The Kimberley Cave is considered sacred by the aborigines, in which the enigmatic Wandjina are represented, which are cave paintings of mythological beings associated with the creation of the world.
The traditions of Australian Aboriginal people ensure that the paintings left in their caves and rock walls were not created by their ancestors, but by strange visitors.
Australian aborigines believed that, long ago, the Earth was soft and had no shape.
The characteristics of the landscape were the result of the acts of the Wandjina, who created rain, rivers, water wells and built the mountains and plains.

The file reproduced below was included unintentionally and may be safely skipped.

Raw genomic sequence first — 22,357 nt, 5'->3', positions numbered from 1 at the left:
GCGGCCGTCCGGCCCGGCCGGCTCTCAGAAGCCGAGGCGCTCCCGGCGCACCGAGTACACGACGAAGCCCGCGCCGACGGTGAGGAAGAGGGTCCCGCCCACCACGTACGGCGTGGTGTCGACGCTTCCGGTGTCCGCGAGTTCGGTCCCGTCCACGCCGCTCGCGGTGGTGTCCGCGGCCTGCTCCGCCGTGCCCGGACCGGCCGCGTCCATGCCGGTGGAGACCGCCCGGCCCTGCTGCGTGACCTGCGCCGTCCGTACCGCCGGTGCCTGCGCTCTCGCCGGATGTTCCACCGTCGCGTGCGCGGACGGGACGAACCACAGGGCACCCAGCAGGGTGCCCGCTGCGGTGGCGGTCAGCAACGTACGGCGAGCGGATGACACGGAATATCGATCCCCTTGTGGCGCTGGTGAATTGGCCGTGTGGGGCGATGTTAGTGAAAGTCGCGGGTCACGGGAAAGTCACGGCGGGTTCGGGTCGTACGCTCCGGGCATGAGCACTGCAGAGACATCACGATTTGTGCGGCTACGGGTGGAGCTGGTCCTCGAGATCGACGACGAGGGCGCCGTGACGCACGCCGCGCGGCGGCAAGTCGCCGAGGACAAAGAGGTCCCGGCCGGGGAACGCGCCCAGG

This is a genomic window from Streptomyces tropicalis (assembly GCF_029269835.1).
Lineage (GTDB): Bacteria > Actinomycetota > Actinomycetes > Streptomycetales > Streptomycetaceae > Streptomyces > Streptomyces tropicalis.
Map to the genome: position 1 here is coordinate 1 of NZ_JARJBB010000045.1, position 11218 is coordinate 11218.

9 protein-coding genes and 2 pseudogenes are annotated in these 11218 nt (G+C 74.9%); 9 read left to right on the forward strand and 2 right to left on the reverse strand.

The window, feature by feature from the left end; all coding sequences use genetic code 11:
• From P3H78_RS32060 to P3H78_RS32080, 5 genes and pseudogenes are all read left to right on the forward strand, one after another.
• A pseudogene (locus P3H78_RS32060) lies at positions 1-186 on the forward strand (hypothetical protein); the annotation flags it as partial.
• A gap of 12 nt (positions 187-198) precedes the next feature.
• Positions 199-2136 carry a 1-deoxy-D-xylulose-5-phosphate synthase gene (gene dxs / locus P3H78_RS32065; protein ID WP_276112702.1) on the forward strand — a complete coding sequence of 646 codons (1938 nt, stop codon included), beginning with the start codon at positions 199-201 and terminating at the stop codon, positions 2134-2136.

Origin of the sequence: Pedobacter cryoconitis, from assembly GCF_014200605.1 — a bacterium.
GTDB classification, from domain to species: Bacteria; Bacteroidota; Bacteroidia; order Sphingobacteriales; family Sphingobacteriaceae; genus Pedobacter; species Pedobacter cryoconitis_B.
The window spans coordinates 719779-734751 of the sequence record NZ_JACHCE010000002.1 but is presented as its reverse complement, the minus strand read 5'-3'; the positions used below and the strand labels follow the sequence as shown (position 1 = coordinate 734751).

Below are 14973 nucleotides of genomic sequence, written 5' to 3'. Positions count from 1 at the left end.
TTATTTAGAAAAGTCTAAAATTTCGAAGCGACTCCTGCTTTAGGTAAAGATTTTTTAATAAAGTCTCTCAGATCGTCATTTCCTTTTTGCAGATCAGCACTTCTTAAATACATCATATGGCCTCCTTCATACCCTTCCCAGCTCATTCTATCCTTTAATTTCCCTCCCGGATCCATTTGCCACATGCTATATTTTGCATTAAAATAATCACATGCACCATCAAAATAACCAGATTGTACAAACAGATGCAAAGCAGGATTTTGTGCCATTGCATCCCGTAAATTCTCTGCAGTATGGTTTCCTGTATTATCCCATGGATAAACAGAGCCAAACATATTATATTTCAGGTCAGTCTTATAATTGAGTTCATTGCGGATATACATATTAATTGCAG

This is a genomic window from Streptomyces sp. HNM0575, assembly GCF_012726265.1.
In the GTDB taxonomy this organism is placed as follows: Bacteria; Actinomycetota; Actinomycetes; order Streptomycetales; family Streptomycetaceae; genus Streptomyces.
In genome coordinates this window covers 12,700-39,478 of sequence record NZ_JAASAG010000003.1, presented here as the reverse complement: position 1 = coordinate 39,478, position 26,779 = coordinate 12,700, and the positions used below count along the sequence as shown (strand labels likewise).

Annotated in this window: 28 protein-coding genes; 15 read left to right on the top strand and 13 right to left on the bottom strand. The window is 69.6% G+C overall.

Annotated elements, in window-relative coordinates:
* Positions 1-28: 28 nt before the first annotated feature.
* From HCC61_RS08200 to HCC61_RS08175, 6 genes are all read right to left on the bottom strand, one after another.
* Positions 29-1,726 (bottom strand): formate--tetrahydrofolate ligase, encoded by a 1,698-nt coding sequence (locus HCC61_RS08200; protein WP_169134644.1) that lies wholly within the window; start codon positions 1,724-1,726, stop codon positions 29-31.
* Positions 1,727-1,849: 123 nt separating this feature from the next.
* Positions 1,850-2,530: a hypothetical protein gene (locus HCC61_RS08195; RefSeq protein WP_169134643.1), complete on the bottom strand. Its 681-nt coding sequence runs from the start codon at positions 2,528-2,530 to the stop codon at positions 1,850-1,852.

They also created the first humans, called “gyorn gyorn”.
Legend has it that the Wandjina taught the aborigines how to hunt, fish, how to build and use weapons and also gave them laws and ceremonies.
When they finished their work, some of these Wandjinas returned to the Milky Way, while others crossed the rocks of the Kimberley cave, from which they observed the evolution of the gyorn gyorn.
The most interesting thing about aboriginal traditions is that, before the Wandjinas disappeared, they decided to portray themselves on stones so that men would not forget their presence. These paintings are considered to be self-portraits of their gods.
Some people claim that these light-skinned beings were actually Caucasian-looking men who had landed in Australia around 60,000 years ago.
If so, this would be the possibility that an unknown human species with great ancestral knowledge could anchor in northwestern Australia, come into contact with aboriginal tribes and pass on part of their wisdom, as well as the myths of different cultures around the world.